Eventually, after a long agony, Borland died. Actually, it was acquired by Micro Focus, and I do not believe the brand will survive. Especially now that all of its product portfolio is made up by product born elsewhere and acquired in the past few years. The products that made the Borland name were already sold in the past. When the development tools division was bought one year ago by Embarcadero, it was clear that the Borland saga was at the end. I just wish it happened while really fighting back, instead of the slow decay of the past years, when flagship products like Delphi were sacrified to a new "business model" that led to nowhere.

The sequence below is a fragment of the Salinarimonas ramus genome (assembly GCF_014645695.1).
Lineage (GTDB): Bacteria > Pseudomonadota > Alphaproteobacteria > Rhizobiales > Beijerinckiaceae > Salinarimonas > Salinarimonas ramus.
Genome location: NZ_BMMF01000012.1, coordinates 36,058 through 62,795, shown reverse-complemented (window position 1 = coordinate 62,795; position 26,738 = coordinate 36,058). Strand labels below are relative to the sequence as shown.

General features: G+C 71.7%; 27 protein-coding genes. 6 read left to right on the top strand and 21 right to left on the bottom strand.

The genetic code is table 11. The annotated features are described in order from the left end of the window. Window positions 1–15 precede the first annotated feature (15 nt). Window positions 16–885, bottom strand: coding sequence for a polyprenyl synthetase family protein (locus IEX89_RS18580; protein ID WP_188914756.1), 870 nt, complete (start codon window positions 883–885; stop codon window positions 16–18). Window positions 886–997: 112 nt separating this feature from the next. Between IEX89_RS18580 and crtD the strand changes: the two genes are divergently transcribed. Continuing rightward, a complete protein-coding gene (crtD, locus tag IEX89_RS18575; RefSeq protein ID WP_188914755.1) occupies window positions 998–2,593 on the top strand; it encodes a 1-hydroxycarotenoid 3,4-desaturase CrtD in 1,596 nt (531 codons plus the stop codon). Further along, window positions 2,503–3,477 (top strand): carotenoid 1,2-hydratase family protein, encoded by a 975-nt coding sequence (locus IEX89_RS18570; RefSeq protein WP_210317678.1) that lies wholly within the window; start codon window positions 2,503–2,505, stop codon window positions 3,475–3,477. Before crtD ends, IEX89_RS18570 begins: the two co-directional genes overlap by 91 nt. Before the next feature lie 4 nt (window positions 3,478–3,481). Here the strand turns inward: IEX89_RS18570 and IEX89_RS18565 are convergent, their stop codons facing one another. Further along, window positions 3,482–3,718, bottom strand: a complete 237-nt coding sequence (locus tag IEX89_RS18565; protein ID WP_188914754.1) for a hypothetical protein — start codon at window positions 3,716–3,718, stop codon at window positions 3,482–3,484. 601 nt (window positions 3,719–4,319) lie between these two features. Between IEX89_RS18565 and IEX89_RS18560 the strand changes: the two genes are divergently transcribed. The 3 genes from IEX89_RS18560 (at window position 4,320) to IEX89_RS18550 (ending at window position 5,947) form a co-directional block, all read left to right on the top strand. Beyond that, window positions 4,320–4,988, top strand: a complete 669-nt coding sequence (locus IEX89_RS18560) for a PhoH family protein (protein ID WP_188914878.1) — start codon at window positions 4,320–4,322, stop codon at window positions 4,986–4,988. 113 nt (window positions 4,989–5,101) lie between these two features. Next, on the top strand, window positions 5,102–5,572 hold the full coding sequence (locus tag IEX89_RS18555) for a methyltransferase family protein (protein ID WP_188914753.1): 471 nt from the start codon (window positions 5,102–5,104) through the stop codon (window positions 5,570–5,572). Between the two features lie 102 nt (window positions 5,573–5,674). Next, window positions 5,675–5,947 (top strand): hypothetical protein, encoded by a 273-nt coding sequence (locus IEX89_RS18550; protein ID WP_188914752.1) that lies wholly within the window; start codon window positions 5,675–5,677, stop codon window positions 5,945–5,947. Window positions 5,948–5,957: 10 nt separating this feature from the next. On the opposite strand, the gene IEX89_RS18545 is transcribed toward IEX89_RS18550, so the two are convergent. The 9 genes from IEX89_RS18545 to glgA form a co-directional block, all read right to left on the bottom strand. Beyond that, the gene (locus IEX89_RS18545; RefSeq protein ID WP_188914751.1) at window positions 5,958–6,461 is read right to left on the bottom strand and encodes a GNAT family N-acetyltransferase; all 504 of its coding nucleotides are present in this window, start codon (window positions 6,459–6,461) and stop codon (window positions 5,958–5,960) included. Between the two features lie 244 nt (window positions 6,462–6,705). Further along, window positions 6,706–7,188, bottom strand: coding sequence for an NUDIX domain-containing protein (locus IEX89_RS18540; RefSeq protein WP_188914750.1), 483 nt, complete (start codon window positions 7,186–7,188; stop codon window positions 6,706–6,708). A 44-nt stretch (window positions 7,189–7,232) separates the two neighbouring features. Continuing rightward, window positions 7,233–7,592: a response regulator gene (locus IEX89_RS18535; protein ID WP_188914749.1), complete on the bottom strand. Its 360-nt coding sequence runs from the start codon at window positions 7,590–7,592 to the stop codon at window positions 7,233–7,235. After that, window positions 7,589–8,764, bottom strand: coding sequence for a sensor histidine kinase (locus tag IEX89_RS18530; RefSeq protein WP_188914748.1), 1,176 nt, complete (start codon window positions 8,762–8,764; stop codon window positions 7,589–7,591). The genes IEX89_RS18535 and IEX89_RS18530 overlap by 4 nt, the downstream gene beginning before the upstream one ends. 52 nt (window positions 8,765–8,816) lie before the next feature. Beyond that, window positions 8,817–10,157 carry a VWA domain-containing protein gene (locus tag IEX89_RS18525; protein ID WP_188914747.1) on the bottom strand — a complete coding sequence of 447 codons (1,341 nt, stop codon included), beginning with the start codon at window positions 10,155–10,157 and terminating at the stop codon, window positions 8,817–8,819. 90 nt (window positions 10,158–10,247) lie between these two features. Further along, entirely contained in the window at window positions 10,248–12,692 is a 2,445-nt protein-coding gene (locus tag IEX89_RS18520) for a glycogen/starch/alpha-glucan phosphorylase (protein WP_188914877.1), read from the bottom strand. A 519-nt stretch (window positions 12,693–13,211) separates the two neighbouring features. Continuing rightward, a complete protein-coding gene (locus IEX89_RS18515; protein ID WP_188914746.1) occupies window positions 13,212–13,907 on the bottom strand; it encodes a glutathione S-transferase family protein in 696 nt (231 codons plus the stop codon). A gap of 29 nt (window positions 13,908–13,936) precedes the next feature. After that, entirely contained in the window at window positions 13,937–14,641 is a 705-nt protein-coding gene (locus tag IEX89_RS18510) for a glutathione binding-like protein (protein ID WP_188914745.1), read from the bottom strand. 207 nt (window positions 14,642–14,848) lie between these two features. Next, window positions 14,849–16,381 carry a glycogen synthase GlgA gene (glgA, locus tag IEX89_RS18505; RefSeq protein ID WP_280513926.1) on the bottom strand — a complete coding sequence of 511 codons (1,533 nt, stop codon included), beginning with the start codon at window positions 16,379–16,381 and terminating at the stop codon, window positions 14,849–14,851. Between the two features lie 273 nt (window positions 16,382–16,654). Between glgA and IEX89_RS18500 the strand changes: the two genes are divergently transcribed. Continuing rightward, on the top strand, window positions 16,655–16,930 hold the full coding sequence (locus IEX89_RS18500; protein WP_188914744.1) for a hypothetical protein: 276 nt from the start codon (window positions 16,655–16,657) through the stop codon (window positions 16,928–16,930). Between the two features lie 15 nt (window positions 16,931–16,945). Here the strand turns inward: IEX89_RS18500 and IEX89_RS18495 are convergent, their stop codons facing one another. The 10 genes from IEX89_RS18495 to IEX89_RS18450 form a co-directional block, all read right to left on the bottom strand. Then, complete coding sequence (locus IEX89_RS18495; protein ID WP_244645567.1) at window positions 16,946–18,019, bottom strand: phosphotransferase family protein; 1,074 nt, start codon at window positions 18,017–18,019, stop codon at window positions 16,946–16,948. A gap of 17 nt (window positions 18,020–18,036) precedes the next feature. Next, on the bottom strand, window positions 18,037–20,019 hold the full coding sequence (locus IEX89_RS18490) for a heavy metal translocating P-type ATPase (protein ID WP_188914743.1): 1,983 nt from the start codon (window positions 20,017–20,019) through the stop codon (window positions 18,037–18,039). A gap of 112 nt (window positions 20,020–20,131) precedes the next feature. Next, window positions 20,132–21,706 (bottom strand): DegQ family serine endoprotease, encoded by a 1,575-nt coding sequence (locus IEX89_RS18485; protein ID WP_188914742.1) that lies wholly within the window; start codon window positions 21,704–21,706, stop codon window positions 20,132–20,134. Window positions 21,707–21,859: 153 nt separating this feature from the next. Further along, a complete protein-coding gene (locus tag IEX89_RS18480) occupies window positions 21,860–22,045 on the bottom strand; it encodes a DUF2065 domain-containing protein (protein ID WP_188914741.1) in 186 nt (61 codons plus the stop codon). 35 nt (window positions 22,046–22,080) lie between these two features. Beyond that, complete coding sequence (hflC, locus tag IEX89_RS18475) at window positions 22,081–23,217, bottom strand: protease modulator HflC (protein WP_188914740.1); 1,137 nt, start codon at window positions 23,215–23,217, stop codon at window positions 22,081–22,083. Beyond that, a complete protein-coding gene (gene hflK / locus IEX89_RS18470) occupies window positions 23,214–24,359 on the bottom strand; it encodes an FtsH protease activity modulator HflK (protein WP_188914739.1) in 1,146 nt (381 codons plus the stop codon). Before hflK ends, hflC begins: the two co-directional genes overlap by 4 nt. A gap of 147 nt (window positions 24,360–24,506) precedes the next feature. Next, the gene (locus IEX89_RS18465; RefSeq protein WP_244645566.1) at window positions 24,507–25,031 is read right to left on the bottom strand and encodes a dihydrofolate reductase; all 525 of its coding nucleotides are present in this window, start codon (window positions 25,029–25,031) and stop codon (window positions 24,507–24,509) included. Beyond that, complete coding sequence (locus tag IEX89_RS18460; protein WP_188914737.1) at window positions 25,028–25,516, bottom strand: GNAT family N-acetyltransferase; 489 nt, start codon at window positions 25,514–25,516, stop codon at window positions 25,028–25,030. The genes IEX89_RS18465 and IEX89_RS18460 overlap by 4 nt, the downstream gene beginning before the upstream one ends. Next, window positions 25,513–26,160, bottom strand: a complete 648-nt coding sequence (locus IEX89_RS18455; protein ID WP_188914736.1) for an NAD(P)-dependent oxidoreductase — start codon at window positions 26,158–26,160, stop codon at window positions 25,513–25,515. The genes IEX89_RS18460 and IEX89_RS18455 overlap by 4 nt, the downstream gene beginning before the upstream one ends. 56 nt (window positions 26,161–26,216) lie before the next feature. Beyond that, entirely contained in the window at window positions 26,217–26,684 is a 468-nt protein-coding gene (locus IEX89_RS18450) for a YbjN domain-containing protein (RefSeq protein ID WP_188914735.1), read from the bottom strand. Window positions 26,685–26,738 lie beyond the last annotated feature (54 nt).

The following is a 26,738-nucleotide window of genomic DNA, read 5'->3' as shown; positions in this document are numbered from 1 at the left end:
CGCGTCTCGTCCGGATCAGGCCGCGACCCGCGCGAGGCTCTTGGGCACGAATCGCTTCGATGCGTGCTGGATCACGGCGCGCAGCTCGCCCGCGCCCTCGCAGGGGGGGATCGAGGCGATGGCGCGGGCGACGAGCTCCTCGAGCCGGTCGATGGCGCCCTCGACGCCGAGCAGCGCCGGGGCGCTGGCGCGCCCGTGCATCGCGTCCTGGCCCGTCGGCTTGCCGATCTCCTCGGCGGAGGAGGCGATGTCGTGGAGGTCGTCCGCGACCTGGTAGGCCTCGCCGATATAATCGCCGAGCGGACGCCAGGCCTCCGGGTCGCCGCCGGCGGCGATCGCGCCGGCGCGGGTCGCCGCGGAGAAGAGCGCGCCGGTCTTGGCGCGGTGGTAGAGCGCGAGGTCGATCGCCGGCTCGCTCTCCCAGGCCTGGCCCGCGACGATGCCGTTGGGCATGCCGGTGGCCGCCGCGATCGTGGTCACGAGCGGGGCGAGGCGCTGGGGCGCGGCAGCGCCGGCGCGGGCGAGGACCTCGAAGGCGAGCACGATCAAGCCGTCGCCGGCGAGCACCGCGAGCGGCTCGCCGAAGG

It is true, that at the end of the '80, when the Borland Barbarians looked unstoppable, so much they were so bold to take on Microsoft, something changed, and a long queue of mistakes began. The useless Ashton-Tate acquisition, the ill-fated alliance with WordPerfect to sell an office suite, the inability to understand user segments and manage their product portfolio - Paradox users were not TurboPascal/C++ users, OOP was too complex for the former, SideKick could have been turned into a PIM/messaging application but didn't -, and time/resources wasted in products like ObjectVision instead of pursuing Visual Basic RAD approach immediately. Perhaps Borland became already too much complacent, and like many other Microsoft competitors, undervalued Windows and kept on to invest too much resources in DOS products. Users switched to Windows (and the ready Microsoft applications) much faster than most Microsoft competitors did - Borland was not alone, Lotus and Wordperfect made the same mistake - the few who understood in time, say Adobe, are still alive.